Teachers in the ABA world are likely familiar with the word ‘reinforcer’. A reinforcer is something that increases the likelihood that a specific behavior or response will occur. Most of the time in ABA we deal with positive reinforcement (adding something to increase behavior/response). But how do you determine a reinforcer for your students? Especially those kiddos who seem to fleet between favorite items, loving skittles first hour and hating them by third hour. We are going to break down different kinds of reinforcers and how to determine what reinforcer to use.
No Two Students Are Alike.
Have you heard the saying “if you’ve met one person with autism you’ve met one person with autism”? It’s true. Read more about Dr. Stephen Shore’s quote here. Each student is unique in their own way, including preferences and reinforcers. You will have students who are easy to figure out and are easily motivated by favorite items. In turn, you’ll have kiddos you struggle to figure out. Approach each student as an individual. Don’t assume just because six of your students love trains that your new student will love them, too.
Provide a Choice Board.
Lay out different visuals of reinforcers for students to choose from. Use these visuals on a choice board. Let students determine what is on the choice board. The Autism Helper has a great choice board for you, too! No two choice boards should look the same. By allowing your students to have choice, your reinforcer is more likely to be successful and strong.
Keep it Fresh.
Rotating reinforcer choices helps keep interest. You may need to do this several times a day or you may be able to get away with changing out choices each week. It will depend greatly on your students. Just remember that choice and novelty is important. There’s a reason I’ll do just about anything for a Girl Scout cookie right now! I haven’t had them in a year and I couldn’t wait for my order to come in. The same goes for reinforcers. Keep items rotating so your choices are new and exciting.
Think Beyond Food.
There’s nothing wrong with using food as a reinforcer, but don’t let that be your only choice. Social reinforcers are some of the most powerful tools you’ve got as a teacher. Working for tickles, high fives, and praise can work wonders. I had one student who loved to work for me to pretend cry. They thought it was hilarious… hey! Whatever works! Don’t underestimate your attention as being a reinforcer! If you have a student who craves attention, have them get the most attention when they are doing their best work. Games are huge rewards in my classroom, too. Several of my students work to play a game with another student. I’m lucky enough to have a sensory room next door to my classroom. Often my students work for swinging, jumping on a trampoline, or reading in a tent.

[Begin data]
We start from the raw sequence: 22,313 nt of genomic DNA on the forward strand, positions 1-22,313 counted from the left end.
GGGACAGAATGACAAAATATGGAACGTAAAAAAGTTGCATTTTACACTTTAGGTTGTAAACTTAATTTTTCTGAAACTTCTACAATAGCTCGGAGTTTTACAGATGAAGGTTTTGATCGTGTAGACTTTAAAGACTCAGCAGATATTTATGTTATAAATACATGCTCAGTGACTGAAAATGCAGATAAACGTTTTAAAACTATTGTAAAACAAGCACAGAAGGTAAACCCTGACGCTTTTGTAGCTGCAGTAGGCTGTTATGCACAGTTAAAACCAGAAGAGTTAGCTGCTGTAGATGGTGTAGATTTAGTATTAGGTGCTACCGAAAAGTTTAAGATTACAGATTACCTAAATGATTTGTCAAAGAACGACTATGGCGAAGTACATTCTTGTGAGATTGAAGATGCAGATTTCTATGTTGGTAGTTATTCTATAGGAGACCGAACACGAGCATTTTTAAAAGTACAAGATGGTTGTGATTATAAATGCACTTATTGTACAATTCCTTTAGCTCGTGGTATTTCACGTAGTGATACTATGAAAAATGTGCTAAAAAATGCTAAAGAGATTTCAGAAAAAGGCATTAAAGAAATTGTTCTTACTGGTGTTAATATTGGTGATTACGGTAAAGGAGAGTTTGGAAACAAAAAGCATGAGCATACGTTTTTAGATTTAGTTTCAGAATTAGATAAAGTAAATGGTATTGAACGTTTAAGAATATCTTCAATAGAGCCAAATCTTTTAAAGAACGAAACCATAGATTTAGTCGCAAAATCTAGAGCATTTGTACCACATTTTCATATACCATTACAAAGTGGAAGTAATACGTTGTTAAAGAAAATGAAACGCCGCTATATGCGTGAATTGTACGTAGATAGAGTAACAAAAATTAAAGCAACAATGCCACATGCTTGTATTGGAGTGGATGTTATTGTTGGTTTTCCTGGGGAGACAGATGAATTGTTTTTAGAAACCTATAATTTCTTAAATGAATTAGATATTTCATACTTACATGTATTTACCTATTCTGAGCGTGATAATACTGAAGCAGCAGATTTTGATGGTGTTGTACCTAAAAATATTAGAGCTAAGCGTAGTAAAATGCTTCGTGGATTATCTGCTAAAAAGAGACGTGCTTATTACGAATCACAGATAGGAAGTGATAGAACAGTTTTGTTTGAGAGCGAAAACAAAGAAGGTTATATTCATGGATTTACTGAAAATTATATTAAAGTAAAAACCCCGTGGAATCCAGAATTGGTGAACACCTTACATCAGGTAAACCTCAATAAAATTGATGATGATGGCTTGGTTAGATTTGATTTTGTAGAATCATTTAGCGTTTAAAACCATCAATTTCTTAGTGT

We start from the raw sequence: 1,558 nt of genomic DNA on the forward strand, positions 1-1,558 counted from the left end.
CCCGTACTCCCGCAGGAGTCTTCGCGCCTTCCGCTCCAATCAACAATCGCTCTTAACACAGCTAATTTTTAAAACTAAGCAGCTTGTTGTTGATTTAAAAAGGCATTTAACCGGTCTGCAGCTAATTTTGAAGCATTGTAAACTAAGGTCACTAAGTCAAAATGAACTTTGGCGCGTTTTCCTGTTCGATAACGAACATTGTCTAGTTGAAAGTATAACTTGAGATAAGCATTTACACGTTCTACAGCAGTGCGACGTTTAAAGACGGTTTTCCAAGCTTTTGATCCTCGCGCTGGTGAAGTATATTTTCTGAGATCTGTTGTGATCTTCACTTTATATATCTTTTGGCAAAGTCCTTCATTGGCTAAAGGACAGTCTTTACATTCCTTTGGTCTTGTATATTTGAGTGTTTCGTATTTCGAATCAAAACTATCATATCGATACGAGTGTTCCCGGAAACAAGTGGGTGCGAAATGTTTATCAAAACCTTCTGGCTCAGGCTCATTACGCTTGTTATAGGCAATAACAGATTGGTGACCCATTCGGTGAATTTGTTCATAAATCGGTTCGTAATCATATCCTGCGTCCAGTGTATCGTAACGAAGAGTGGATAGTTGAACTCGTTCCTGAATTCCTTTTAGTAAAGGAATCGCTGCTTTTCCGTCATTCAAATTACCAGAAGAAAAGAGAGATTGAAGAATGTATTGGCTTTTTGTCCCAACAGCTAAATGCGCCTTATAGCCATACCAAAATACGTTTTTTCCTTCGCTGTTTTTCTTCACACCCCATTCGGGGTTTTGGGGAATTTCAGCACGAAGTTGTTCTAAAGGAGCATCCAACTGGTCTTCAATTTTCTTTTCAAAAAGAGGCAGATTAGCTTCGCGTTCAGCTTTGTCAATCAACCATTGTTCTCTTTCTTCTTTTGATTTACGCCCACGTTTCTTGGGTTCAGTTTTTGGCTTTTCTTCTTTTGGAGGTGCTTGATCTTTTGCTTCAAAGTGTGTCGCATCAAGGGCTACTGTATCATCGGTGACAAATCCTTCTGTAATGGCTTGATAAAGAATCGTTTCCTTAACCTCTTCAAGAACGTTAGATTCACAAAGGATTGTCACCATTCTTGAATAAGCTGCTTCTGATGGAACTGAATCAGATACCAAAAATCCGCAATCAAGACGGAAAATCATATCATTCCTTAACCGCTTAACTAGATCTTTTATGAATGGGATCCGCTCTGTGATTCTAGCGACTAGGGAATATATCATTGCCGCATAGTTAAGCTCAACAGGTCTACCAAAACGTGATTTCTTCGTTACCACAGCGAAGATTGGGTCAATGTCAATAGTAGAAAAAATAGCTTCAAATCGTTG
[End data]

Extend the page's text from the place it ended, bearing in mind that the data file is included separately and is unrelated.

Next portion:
Preferred Items May Not Be Strong Reinforcers.
You read that right. Sometimes preferred items may not be strong reinforcers. It all depends on the access a student has to the item. If your student loves Minecraft videos and has unrestricted access to them at home, they may not work as a reinforcer at school. Just because it’s a preferred item doesn’t mean the student will work for that item. Location matters, too. If a child works for skittles at home, that doesn’t mean they will work for skittles at school. Constantly allow choice and provide variety of reinforcement items.
When You Can’t Assess.
Reinforcement surveys and assessments are great for older or more verbal students. But what can you do when a student comes to you with little communication or is very young? Observe. Watch them in the classroom. Where do they go? What do they do? Ask their parents for favorite items, favorite shows, favorite foods. Lay items out on a table and see what they pick up. Try those items are reinforcers first, and hone them as you go.
Stay the Course.
Often times it takes a bit to find the right reinforcer. Stay the course and keep trying. Don’t be discouraged. Eventually you’ll find the right reinforcer. Meanwhile, I’m going to have a Girl Scout cookie.